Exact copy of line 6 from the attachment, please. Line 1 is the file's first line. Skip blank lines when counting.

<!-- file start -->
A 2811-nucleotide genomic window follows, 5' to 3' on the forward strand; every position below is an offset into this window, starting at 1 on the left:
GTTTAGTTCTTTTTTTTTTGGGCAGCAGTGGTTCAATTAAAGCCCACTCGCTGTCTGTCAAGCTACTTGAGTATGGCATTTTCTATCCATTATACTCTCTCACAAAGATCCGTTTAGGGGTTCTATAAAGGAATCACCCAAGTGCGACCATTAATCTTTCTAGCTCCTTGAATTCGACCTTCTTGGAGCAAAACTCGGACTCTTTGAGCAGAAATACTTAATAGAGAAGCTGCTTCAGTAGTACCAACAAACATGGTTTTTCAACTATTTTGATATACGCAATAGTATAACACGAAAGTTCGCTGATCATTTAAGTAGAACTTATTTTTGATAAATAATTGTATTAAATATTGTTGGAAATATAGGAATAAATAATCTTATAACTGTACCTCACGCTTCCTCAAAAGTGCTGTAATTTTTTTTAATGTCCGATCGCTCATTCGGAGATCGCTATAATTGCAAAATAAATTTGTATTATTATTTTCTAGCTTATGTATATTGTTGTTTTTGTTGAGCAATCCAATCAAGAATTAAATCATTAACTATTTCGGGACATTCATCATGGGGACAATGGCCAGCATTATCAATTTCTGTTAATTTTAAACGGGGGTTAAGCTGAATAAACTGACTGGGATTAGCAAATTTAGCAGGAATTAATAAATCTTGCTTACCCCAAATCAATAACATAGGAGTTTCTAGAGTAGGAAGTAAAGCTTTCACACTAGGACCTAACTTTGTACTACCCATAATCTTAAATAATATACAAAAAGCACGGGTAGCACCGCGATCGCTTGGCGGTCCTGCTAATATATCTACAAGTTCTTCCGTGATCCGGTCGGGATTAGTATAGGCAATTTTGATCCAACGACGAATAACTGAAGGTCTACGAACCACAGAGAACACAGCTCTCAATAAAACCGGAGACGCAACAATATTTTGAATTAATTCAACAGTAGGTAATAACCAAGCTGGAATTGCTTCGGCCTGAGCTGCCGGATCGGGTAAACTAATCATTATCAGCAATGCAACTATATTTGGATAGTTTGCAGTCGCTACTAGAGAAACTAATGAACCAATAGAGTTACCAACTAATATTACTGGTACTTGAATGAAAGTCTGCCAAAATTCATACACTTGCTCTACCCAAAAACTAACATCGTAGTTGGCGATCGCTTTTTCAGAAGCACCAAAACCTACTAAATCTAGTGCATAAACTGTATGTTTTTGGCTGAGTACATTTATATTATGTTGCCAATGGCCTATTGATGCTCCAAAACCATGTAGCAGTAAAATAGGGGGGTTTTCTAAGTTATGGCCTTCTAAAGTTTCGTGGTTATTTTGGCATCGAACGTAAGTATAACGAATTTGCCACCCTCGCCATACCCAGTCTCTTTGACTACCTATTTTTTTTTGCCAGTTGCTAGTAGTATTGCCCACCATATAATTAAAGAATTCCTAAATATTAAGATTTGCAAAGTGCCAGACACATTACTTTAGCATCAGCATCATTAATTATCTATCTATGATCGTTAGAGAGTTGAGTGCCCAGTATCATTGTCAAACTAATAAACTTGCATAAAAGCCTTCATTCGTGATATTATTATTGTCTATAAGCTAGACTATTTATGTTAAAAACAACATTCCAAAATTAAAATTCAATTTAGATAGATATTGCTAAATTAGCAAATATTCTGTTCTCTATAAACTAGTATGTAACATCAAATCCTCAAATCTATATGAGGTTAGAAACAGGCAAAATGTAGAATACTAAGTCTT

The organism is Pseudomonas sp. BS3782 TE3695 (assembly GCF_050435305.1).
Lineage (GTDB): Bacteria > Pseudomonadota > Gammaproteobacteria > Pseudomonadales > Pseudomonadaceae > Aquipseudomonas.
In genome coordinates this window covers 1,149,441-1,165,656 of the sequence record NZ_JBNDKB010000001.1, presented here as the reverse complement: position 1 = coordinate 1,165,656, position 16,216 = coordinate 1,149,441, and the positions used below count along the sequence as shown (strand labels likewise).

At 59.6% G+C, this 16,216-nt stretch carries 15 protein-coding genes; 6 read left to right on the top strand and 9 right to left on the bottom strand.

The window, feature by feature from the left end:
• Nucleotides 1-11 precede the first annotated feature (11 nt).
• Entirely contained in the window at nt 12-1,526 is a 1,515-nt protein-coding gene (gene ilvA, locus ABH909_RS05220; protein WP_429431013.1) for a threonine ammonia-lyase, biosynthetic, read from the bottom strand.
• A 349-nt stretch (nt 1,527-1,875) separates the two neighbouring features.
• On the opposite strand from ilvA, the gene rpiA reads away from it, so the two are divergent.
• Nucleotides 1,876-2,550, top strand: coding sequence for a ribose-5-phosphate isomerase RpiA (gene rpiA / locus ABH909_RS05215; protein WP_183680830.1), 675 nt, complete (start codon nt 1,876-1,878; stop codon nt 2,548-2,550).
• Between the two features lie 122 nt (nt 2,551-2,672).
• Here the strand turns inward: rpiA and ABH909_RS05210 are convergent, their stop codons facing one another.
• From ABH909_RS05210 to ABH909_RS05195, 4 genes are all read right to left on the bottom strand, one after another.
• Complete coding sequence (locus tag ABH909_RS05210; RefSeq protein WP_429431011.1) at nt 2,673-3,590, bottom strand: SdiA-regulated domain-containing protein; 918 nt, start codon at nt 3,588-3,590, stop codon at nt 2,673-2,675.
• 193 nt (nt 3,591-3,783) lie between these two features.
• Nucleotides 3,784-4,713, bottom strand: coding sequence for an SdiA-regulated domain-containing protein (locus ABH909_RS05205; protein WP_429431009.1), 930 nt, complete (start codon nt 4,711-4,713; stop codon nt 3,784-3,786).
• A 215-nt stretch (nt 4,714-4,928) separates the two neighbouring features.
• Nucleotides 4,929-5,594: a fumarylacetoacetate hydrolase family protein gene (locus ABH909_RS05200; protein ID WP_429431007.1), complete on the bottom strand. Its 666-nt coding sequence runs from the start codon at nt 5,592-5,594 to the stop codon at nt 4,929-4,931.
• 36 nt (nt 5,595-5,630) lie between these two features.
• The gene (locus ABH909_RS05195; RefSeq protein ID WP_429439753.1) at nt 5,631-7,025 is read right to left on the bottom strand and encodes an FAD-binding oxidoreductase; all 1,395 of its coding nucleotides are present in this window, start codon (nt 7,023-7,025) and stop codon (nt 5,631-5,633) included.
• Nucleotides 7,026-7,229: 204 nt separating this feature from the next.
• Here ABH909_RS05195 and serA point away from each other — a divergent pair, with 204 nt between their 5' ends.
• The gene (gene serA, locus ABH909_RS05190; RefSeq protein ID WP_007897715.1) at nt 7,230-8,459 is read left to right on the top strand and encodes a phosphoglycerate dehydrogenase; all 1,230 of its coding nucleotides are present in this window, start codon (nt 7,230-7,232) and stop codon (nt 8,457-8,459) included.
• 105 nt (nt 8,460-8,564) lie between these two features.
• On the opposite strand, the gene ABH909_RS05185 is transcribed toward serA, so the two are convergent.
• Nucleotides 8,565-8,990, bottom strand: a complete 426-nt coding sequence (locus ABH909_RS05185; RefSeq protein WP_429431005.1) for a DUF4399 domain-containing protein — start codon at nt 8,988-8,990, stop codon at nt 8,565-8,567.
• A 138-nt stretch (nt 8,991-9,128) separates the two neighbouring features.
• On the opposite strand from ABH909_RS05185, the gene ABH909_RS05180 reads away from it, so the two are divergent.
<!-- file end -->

At 59.6% G+C, this 16,216-nt stretch carries 15 protein-coding genes; 6 read left to right on the top strand and 9 right to left on the bottom strand.